Jay-Z’s App Highlights Privacy Issues in Collecting Vast Amounts of Smartphone Data
Jay-Z’s new album, Magna Carta… Holy Grail, was released last week after much hype. But if you own a Samsung Galaxy phone, you had the option to get the album for free. Great deal, right? Samsung reportedly paid $5 million for the privilege of providing a million copies to its users, gratis. All a user had to do was be one of the first million users to install an app called Magna Carta, which Samsung had developed, and they’d receive a copy of the album 72 hours before its official release.
In exchange for a chance to get the album for free, the app required several permissions from the user, without clearly explaining for what purposes data was being collected. The Samsung Galaxy runs Google’s Android operating system, which notifies users of specific permissions that each app requires to function. In this case, the app requested several permissions, including the ability to modify or delete USB storage, prevent the phone from sleeping, gain access to location data, obtain full network access, and read the phone’s status and identity, among others. When rapper Killer Mike saw this request list, he took a screen shot of the permissions list and tweeted it with the caption “Naw I’m cool”, later elaborating that he’d just buy the CD because his other apps weren’t as probing.
Killer Mike was right to notice that the Magna Carta app was collecting more information than it required to function. While apps certainly need some permissions in order to effectively operate, in this case some of the permissions requested were clearly unnecessary for proper functioning. For example, it’s not clear why the Magna Carta app would need a user’s location – one of the most sensitive pieces of personal information that a smartphone can collect – in order to work. Given that Samsung was surely confident that millions of users would download the app for a chance to get the album for free, the company was gaining access to a vast amount of location data with ease. While some users might view that as a fair trade, others – like Killer Mike – wouldn’t.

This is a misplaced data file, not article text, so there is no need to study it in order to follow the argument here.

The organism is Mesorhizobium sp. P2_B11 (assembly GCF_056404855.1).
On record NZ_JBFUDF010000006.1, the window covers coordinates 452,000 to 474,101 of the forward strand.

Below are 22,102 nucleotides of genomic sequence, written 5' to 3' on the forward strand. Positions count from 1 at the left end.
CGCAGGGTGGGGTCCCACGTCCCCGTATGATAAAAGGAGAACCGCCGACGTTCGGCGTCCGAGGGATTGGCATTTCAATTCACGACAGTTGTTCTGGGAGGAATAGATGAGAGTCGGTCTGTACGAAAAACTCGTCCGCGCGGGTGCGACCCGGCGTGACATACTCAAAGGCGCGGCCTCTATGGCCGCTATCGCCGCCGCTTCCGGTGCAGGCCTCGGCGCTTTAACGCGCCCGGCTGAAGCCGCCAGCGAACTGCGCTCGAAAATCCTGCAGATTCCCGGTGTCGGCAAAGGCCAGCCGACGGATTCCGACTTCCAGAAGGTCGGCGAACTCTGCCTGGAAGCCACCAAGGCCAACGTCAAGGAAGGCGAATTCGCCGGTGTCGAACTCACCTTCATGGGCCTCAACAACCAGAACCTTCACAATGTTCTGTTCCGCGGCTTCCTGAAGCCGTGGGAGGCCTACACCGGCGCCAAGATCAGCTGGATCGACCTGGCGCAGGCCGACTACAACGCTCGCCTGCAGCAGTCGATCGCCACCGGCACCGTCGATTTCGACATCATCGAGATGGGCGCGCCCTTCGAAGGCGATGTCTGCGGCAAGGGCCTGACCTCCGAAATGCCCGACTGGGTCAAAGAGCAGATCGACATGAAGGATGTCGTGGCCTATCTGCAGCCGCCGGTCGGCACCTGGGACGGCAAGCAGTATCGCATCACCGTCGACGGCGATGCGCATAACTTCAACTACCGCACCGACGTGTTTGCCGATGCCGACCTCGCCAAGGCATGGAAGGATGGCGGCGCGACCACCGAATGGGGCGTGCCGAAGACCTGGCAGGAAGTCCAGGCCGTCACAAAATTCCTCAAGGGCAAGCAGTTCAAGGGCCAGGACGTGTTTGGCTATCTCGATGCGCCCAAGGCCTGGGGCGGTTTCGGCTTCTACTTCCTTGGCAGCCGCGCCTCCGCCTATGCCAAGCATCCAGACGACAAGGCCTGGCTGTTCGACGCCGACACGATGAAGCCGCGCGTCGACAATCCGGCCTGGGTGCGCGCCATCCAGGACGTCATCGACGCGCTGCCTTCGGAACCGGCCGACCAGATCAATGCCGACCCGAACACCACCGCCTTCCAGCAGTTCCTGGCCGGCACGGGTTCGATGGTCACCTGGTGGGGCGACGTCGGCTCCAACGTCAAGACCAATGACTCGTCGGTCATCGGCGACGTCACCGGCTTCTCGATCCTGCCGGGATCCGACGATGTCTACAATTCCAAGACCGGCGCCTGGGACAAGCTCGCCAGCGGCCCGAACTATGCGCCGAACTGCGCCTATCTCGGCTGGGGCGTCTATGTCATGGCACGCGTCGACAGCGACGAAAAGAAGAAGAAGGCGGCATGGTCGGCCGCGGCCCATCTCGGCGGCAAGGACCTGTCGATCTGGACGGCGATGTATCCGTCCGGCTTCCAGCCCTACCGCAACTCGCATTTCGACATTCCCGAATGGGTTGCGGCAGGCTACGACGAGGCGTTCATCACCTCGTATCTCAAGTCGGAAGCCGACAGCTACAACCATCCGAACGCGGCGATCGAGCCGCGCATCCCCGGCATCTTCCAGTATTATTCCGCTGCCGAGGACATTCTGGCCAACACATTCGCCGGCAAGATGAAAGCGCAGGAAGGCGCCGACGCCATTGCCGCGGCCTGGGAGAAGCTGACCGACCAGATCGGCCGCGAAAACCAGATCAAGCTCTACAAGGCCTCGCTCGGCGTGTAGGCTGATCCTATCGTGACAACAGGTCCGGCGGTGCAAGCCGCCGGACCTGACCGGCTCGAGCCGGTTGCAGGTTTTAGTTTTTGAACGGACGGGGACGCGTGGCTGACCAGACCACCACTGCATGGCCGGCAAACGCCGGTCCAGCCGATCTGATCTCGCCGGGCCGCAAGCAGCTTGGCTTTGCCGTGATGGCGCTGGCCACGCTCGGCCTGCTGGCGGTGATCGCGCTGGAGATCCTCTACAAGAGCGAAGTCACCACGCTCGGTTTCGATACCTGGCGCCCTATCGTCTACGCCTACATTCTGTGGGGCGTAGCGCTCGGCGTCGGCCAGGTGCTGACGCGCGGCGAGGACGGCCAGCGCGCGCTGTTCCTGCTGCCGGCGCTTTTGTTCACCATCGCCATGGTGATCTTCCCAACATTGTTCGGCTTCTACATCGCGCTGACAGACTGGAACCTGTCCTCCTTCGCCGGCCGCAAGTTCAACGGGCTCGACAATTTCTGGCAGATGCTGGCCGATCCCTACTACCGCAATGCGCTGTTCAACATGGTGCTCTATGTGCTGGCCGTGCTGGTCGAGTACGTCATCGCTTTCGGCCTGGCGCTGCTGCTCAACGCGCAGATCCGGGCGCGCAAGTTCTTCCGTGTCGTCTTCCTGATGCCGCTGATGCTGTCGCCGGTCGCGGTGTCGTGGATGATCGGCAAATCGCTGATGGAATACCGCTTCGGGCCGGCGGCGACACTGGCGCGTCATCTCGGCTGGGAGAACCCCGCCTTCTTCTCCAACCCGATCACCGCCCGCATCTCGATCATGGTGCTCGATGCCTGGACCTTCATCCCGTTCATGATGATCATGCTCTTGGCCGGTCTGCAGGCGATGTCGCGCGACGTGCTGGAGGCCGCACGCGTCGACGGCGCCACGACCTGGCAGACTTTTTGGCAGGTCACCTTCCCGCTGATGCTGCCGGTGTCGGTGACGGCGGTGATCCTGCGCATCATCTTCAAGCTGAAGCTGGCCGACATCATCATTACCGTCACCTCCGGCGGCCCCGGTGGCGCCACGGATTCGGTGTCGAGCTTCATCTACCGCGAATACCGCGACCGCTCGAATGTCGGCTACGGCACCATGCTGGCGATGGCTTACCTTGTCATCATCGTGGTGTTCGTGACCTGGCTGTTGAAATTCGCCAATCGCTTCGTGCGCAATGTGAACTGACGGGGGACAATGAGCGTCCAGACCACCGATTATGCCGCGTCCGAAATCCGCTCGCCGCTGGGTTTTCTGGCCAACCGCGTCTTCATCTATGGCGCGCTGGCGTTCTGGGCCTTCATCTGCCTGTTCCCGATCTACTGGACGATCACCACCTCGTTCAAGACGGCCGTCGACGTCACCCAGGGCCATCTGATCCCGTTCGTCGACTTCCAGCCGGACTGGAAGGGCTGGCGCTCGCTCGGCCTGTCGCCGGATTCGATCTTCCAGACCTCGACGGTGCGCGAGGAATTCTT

Some argue users have no rights to affirmatively use apps and can merely vote with their feet by not using apps that collect too much information, but in this case it’s difficult to know what information is being collected. Some users might be willing to grant Samsung and Jay-Z access to their data, if there was more clarity regarding the uses and retention periods that the company would institute. CDT has provided best practices for mobile app developers on how to ensure that users understand what data is being collected and for what purposes. By incorporating privacy into the earliest stages of product development, mobile app developers can ensure that user privacy is respected and that data is collected, used, and retained with appropriate limits. By doing so, developers can ensure that they avoid the same problems that Jay-Z and Samsung ran into. No matter how amazing your album is, your fans should at least have a sense of what they’re giving up to hear it.